During flight, insect wings bend and twist under the influence of aerodynamic and inertial forces. We tested whether wing resonance of honeybees (Apis mellifera) matches the wingbeat frequency, against the 'stiff element' hypothesis that the wing's first longitudinal mode exceeds the wingbeat frequency. Six bees were immobilized with their right wing pair outspread, and stimulated with a shaker while the normal modes were recorded with a Scanning Doppler Laser Vibrometer. The lowest normal mode of the wings was the first longitudinal bending mode, and at 602±145 Hz, greater than the wingbeat frequency of 234 Hz±13.9 Hz. Higher order normal modes of the wing tended to incorporate nodal lines in the chordwise direction of the trailing edge, suggesting that their mode shape did not strongly resemble wing deformation during flapping flight. These results support the stiff element hypothesis for Apis mellifera.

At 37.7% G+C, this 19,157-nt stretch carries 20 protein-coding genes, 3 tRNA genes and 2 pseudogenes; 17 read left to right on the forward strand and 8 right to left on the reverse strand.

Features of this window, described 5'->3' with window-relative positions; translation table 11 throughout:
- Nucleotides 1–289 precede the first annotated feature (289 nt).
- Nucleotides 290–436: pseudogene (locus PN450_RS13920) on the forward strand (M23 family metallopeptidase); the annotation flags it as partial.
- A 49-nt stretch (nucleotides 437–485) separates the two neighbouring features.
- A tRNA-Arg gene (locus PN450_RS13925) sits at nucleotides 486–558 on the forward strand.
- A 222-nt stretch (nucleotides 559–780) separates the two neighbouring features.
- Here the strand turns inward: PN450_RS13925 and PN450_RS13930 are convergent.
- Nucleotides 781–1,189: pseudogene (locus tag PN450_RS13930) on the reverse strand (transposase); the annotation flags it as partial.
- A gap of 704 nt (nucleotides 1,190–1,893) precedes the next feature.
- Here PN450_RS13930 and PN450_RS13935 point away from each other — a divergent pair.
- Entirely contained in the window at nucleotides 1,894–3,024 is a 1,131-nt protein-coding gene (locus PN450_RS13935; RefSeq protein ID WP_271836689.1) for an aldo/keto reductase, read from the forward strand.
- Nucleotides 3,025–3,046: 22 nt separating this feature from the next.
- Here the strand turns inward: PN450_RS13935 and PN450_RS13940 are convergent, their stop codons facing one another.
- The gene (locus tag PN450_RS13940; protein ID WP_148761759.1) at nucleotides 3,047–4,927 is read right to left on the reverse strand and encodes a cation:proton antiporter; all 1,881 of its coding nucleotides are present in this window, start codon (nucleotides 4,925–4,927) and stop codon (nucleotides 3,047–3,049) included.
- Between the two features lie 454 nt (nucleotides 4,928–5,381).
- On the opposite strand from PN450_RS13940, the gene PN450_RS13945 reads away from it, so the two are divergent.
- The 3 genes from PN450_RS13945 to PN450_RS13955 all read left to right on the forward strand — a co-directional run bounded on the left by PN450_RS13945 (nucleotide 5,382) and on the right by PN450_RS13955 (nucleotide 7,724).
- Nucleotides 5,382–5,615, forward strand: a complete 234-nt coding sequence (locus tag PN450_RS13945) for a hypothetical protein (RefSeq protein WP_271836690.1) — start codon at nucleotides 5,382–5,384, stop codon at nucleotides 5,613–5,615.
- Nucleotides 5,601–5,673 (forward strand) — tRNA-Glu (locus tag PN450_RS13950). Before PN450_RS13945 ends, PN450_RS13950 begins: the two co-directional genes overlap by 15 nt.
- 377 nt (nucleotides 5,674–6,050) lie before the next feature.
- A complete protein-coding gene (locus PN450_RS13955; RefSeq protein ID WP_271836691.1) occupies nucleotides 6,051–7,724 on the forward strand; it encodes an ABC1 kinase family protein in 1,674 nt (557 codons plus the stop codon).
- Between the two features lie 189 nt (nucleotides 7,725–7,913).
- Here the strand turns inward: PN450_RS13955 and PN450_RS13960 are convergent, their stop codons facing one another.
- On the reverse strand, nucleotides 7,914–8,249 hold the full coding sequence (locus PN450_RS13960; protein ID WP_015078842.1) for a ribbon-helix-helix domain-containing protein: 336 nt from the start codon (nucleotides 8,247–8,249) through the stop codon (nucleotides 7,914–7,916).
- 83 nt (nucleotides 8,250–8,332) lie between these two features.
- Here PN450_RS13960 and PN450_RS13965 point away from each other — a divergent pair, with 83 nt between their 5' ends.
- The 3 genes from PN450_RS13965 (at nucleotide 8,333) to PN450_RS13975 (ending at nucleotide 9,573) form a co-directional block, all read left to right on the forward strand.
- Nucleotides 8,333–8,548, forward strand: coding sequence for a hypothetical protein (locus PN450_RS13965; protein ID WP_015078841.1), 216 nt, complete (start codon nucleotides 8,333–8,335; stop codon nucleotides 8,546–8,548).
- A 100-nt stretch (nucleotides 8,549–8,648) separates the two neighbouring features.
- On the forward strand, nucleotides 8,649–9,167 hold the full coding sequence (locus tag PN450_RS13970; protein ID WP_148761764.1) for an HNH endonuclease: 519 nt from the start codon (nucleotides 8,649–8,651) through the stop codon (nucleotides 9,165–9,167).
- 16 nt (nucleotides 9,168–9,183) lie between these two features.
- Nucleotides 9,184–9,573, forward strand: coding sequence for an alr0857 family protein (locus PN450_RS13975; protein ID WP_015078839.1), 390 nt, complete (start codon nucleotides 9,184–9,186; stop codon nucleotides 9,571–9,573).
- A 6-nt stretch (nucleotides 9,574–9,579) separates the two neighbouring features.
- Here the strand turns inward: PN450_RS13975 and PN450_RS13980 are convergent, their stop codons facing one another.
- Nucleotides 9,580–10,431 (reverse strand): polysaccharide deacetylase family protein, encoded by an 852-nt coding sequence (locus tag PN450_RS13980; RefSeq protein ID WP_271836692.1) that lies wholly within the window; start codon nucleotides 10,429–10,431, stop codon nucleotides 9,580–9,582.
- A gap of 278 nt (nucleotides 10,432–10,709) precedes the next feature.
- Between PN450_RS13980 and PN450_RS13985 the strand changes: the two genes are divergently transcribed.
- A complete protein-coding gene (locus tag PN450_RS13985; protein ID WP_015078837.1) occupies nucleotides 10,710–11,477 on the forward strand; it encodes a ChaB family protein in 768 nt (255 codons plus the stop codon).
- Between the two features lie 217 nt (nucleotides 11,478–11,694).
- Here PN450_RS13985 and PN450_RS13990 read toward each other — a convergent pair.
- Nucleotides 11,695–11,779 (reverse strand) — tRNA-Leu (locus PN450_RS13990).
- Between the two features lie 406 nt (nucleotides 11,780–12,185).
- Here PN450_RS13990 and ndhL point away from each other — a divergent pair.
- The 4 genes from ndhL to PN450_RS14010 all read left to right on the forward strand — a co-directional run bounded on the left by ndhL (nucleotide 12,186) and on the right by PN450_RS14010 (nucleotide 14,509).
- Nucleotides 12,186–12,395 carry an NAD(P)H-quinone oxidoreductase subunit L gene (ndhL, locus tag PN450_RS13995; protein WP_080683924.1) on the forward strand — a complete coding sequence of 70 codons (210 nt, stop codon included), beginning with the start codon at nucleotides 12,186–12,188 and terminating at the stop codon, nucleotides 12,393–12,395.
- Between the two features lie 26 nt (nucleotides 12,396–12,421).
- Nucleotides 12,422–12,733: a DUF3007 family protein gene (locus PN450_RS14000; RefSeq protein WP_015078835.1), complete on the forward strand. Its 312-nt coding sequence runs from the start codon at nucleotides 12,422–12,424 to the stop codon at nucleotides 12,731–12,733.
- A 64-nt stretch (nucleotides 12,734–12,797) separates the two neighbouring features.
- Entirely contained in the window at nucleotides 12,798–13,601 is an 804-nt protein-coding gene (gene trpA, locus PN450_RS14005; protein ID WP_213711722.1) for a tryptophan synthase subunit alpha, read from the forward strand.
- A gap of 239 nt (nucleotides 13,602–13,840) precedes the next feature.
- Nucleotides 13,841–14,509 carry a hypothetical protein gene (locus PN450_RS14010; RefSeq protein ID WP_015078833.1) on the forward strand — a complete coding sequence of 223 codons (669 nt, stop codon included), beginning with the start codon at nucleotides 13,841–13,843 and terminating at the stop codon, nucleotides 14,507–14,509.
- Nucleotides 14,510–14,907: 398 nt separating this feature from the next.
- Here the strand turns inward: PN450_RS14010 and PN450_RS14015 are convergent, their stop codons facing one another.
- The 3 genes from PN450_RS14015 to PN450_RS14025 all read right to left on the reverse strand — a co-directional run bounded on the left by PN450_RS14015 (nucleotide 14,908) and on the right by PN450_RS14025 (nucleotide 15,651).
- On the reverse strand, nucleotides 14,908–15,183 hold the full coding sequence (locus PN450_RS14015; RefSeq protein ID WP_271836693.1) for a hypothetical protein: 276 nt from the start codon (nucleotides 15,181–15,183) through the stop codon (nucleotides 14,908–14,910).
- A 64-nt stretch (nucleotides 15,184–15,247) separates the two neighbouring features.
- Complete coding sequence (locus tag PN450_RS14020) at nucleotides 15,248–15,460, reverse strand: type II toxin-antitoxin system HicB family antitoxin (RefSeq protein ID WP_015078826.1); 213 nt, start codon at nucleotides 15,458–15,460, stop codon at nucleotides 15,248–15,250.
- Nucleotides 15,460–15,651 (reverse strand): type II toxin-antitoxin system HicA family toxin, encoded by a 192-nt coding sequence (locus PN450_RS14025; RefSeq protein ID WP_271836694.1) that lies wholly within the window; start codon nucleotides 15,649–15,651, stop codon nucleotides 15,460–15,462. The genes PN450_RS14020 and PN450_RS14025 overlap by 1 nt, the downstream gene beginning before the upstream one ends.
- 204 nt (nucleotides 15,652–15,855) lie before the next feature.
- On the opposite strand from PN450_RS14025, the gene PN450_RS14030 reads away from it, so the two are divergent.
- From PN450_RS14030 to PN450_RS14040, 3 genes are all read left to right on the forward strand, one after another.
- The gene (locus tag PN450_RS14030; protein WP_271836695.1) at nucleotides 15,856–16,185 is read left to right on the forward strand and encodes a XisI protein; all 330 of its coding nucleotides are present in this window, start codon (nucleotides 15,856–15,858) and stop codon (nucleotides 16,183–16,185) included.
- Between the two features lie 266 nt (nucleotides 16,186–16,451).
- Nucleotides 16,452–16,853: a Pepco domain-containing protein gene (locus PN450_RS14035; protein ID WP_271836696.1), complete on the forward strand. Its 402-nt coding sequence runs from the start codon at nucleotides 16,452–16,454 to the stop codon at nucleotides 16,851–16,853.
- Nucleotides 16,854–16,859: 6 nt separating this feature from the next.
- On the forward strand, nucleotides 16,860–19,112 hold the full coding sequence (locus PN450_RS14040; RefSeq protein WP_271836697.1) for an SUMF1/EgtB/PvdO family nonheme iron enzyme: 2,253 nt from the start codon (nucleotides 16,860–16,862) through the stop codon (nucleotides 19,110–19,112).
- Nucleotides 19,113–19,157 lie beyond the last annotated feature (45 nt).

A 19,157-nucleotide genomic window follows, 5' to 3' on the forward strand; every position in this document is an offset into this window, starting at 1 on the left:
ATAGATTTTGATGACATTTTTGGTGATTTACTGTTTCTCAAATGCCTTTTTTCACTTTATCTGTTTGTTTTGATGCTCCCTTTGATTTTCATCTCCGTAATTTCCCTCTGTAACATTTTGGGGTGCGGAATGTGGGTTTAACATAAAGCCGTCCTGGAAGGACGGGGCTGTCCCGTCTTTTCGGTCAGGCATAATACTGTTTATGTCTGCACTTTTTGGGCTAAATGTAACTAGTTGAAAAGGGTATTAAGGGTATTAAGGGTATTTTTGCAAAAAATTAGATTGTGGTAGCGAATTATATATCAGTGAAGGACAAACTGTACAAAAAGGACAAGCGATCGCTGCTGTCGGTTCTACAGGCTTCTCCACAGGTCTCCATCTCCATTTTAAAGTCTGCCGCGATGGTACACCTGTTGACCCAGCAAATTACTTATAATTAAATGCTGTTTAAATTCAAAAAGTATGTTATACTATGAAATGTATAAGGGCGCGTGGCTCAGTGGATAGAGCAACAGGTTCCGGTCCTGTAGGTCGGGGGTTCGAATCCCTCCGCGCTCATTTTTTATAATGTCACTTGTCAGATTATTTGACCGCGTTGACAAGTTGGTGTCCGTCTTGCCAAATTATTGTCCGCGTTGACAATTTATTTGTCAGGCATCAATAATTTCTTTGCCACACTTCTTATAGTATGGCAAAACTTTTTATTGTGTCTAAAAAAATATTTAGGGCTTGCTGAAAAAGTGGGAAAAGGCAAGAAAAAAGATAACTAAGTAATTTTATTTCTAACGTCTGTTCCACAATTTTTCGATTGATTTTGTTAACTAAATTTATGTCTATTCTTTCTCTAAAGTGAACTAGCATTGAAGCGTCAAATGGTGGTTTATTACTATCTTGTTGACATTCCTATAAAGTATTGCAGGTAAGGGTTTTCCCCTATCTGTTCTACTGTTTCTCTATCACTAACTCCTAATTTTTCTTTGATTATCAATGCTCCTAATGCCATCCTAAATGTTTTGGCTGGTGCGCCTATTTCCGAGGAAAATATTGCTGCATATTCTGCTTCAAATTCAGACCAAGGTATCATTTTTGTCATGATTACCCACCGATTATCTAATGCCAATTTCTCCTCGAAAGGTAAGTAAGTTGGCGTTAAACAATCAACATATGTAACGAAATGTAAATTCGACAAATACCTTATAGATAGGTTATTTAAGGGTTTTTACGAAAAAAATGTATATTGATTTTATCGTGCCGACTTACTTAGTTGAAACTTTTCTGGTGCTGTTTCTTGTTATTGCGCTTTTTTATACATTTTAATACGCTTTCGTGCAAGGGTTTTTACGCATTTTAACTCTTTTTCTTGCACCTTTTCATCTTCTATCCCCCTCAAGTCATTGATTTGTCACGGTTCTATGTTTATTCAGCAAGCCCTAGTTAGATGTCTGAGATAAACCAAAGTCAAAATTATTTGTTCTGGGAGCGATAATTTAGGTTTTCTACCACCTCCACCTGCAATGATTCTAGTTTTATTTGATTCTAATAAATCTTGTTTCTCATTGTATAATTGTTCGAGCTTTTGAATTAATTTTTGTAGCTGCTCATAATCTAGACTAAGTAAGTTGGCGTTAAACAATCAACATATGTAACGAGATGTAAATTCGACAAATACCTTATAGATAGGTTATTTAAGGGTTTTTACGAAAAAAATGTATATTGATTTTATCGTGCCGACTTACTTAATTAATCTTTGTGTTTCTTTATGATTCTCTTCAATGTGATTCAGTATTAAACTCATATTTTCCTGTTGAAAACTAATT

- Received December 12, 2016.
- Accepted May 11, 2017.
- © 2017. Published by The Company of Biologists Ltd